Thankfully, Dallasites are moving beyond the safe choices and trying the adventurous wines with happy outcomes.  And with a 4-7 happy hour with $6 wines, cocktails and a happy hour appetizer menu from Monday to Friday and all day on Sunday, you have every reason in the world to try Malai Kitchen.  I have already returned with my husband and kiddo and all signs point to us becoming one of the many regulars who rely upon the Wages’ hospitality.


Another Wine Round Up: Great Entertaining Wines

It’s time for another round of wines from around the world and this week focuses on Chile, Spain, Portugal and Italy.  Most of these wines are under $25 and the majority under $15.  A good showcase of values and “off the beaten path” wines make these regions ones to try.

Chilean

  • 2012 William Cole Albamar Sauvignon Blanc – grapefruit, citrus, flowers and orange blossom.  This was the favorite white of the tasting.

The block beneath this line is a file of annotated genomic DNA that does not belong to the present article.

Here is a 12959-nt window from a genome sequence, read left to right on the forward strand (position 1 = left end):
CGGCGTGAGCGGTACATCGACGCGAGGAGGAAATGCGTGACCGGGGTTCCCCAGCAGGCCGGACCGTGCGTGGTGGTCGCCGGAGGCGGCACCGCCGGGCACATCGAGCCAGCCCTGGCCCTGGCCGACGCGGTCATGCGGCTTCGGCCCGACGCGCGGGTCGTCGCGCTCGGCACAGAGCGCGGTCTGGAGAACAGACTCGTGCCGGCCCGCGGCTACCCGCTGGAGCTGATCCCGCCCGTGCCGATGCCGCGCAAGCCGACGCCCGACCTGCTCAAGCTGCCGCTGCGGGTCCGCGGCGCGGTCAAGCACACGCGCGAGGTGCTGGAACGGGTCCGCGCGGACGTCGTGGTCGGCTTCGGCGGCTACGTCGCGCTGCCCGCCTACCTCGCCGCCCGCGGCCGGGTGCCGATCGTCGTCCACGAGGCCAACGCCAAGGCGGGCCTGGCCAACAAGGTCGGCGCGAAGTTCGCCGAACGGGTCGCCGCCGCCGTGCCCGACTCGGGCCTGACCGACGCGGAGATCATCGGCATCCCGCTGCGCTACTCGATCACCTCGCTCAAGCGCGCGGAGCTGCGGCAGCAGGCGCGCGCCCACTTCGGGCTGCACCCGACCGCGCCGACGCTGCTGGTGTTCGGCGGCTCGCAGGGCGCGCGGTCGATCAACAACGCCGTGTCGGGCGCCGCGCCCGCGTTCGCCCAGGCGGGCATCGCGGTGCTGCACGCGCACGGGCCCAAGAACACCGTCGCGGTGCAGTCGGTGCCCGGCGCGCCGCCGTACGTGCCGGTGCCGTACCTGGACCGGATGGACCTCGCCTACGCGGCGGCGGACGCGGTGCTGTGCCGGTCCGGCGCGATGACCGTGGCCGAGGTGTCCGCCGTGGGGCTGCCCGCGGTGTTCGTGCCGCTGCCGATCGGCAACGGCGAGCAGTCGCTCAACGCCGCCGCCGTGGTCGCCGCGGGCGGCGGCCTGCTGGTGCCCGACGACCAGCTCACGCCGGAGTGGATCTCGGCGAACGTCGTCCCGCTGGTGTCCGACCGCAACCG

• 2012 Como Sur Sauvignon Blanc – herbaceous with lots of grapefruit and green apple.
  • 2012 William Cole Columbine Special Reserve – citrus, floral, grassy and a nice balance of minerality
  • 2012 Garcia and Schwaderer Sauvignon Blanc — grapefruit and notes of honey.

Spain

  • Campo Viejo Garnacha – very drinkable with notes of cherry, flowers, spice, vanilla and oak.  A great easy drinking Tuesday night pizza wine.

French

  • Joseph Drouhin 2011 Bourgogne Pinot Noir – red cherry, black cherry, earthiness, red raspberry, balanced fruit.  A very nice pinot noir for a value price.
  • Joseph Drouhin 2012 Bourgogne Chardonnay – a nice Old world style with notes of lemon, vanilla, honey with a nice balance and in the style that I prefer in a chardonnay.  I really enjoyed this wine.

Portugal

  •  Herdade Do Esporao 2012 Monte Velho White – tropical, vanilla, peach and lemon peel.  Had some depth and layers to the wine.
  •  Herdade Do Esporao 2012 Monte Velho Red – bramble, berry, bramble and cedar.  Very drinkable but would benefit with food.

Italy